Wednesday, October 5, 2011
Gibraltar to Rota
After a well deserved long sleep we were thinking of staying on anchor in Spanish part behind Gibraltar and going on shore with dinghy. We even decided to row ashore (i promised to boys i'll do the rowing), so we tried to tie the dinghy in marina, but they didn't let us, then at sailing club, and again we were told to go away, and after an hour of rowing (now i know how the slaves rowing on galleons felt) we landed on a sandy beach. But before we draged the dinghy ashore a man came up and told us there are many thefts in the area and that he would not advise us to leave our dinghy there. We were absolutely frustrated, so we called up one of the British marinas again with little hope that they have a berth for us. But after so much bad luck we got a break - Queensway marina did have space for us, so we rowed back to out boat and in one hour we were tied to a quay right in the middle of the Gibraltar. We immediately decide to make a trip to the Rock and suddenly the day didn't seem so hopeless any more.
We took a cable car to the Rock, it is almost 500m high and we didn't feel like walking that much. The moment we stepped out there were monkeys. We were warned not to feed or provoke them as they are wild animals, but most of them seemed quite friendly. They for sure like to be photographed.
Unfortunately the weather was not to good, there was huge cloud hanging on top of the Rock and over Gibraltar. As i said - British territory, British weather.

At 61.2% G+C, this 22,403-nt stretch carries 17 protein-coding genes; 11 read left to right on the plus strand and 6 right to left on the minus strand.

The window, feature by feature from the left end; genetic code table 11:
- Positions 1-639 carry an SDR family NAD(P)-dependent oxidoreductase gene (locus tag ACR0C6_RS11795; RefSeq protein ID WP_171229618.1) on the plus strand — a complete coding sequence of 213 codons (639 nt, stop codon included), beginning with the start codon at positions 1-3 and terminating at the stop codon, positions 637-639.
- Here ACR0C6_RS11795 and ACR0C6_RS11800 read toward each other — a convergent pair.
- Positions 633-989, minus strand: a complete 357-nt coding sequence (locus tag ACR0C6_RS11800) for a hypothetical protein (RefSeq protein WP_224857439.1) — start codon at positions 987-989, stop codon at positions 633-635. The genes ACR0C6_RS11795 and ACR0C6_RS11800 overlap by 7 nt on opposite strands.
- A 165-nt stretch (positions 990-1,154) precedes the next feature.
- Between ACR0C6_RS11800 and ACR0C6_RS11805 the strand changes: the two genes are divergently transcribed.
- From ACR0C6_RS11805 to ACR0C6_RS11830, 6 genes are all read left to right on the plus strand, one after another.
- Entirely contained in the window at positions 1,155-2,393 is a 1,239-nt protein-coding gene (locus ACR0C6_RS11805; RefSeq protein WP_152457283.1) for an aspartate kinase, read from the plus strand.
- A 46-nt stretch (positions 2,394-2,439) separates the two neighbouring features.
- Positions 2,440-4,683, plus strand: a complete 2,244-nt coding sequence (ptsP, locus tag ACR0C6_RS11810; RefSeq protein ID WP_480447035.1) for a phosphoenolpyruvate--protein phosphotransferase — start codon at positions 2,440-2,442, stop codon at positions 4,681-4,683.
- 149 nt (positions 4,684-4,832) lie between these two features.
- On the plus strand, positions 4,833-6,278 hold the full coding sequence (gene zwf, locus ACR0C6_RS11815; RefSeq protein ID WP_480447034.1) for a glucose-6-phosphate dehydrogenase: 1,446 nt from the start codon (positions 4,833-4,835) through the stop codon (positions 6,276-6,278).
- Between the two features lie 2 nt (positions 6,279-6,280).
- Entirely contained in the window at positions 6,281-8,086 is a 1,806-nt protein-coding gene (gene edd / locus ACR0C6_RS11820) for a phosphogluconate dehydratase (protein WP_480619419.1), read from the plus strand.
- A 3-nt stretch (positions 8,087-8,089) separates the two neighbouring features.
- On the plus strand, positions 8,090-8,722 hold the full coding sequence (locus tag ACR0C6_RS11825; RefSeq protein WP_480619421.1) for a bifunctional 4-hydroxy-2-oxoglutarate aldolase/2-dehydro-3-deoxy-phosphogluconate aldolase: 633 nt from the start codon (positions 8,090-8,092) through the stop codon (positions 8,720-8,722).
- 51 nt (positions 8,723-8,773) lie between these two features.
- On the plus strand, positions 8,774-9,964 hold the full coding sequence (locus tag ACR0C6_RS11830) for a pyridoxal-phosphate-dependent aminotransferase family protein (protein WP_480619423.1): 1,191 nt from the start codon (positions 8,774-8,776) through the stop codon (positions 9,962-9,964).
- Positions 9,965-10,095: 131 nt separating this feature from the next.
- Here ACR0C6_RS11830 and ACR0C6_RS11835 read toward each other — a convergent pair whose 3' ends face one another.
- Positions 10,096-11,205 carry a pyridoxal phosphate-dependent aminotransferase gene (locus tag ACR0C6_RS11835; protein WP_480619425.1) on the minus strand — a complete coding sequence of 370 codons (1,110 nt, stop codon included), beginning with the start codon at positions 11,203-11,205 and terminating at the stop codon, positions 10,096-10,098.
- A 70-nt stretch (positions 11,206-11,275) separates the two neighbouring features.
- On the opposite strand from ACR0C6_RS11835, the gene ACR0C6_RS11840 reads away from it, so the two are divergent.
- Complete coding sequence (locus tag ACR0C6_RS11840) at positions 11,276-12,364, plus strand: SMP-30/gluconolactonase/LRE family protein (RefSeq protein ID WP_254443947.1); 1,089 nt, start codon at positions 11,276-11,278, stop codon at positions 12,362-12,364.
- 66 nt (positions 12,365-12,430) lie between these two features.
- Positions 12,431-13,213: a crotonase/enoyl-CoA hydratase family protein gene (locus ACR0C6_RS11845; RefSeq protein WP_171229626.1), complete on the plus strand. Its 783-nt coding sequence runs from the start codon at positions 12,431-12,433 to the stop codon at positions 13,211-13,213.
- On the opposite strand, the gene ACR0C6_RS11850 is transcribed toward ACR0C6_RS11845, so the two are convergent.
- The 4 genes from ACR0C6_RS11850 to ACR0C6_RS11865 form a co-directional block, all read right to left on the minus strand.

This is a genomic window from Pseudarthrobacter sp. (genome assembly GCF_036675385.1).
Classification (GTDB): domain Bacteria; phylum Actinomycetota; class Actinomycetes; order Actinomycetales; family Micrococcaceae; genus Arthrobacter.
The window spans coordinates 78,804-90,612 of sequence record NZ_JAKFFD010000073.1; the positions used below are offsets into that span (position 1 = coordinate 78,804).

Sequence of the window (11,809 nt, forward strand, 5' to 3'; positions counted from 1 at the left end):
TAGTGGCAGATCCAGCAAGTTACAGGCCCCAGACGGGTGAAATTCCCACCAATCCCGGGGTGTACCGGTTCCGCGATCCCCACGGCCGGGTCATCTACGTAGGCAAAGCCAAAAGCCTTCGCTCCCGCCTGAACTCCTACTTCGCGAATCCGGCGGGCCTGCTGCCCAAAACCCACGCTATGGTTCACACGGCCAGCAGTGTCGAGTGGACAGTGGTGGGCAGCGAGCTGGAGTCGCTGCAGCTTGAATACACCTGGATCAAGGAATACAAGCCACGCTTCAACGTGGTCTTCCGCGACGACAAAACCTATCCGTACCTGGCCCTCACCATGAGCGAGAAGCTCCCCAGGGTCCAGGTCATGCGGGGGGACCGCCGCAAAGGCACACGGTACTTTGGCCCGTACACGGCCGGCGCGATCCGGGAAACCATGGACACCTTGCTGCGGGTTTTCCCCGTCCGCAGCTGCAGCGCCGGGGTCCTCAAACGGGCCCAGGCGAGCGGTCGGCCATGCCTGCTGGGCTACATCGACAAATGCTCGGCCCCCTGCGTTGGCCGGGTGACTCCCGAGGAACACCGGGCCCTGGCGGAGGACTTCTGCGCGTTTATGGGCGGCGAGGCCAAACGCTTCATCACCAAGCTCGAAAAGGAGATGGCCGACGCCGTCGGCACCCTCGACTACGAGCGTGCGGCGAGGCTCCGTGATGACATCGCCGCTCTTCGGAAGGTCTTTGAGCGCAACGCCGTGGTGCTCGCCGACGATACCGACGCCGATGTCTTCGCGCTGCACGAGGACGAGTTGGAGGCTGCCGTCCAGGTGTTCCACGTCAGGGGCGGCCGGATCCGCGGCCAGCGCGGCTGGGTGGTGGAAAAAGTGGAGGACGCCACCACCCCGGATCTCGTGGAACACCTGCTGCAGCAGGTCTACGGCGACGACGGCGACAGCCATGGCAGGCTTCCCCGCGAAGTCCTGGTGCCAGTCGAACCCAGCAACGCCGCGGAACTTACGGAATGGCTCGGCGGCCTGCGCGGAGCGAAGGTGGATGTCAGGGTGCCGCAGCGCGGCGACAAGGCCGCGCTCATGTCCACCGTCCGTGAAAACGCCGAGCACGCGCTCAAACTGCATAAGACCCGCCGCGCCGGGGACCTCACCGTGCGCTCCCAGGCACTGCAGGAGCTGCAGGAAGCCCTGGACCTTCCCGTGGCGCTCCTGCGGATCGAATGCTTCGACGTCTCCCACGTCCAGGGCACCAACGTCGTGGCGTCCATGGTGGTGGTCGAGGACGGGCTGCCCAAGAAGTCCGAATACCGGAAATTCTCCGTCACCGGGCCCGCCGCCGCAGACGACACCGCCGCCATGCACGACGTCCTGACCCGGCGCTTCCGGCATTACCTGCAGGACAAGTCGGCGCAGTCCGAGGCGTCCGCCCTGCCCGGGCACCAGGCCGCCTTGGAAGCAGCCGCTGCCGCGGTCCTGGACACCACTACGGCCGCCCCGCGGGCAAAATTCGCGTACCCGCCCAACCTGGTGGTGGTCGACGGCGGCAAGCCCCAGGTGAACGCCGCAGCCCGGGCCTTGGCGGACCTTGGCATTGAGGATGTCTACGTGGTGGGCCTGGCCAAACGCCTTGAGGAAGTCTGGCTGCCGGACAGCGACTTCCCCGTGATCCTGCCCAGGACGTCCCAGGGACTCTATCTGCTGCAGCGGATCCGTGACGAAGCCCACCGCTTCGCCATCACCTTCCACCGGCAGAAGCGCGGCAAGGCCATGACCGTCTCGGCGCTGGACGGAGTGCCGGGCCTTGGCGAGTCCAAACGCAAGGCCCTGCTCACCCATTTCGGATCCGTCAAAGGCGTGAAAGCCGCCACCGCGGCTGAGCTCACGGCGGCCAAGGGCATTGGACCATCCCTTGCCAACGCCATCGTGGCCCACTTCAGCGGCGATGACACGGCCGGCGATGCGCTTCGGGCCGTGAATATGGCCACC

This is a view to the north, behind the airstrip there is already Spain.
This is view to the NW, to the British part.
This is the view to the SE, where we came from.
And this is Queensway marina - behind two sets of breakers. Some of the swell still got in.
And this is a view to the east.
We decided to walk downwards, and again there were monkeys everywhere ...
Tomaz tried to make the cable car stop at the middle station to get the ride to the town - and he succeeded...
Matjaz and me walked all the way down. The town was a disappointment, even the old part was not very pretty.
One of the nicest part of town was the cemetery for soldiers, that were wounded in the battle for Trafalgar and died in Gibraltar...
.... and of course the botanical garden. Needless to say - i went there alone, while guys were having a beer in Italian restaurant.
There are one or two pretty historical buildings around ....
... like the town hall.
The whole tour was very nice and after two days sailing we needed the exercise. In the evening we were all tired but happy.
Next day we left Gibraltar at noon after having a true English breakfast at the nearest restaurant - with black pudding and all. It was great, it reminded me of two months i spent in London many many years ago. We were lucky to catch the right tide and the right wind, so sailing was fast and nice. Except for some heavy traffic in bay of Gibraltar itself we didn't even have to much work throughout the whole Gibraltar straights.
We came by the Cabo Trafalgar, not much can be seen from the sea except for this pretty lighthouse (and some hotels).
We spent the night in Barbate in Puerto Deportivo, which is some kind of town quay or town marina, with all that is available in marinas - only for half the price. Price for our boat for one night is 19 EUR (low season), which makes it easy to forget there aren't many good anchorages around. The town of Barbate didn't look like much, so we stayed on the boat and in the morning set sails towards Rota. Unfortunately the wind was weak, so we had to motor for quite a long time. But the sea was calm and warm, the sun was shining again, so it didn't bother us much. In the afternoon we had a break, we stopped the engine and went swimming. We were all surprised how calm and warm the Atlantic ocean was. We all thought that if Mediterranean is so rough and cold, the Atlantic will be even worse, being such a huge ocean. I just hope it stays this way .....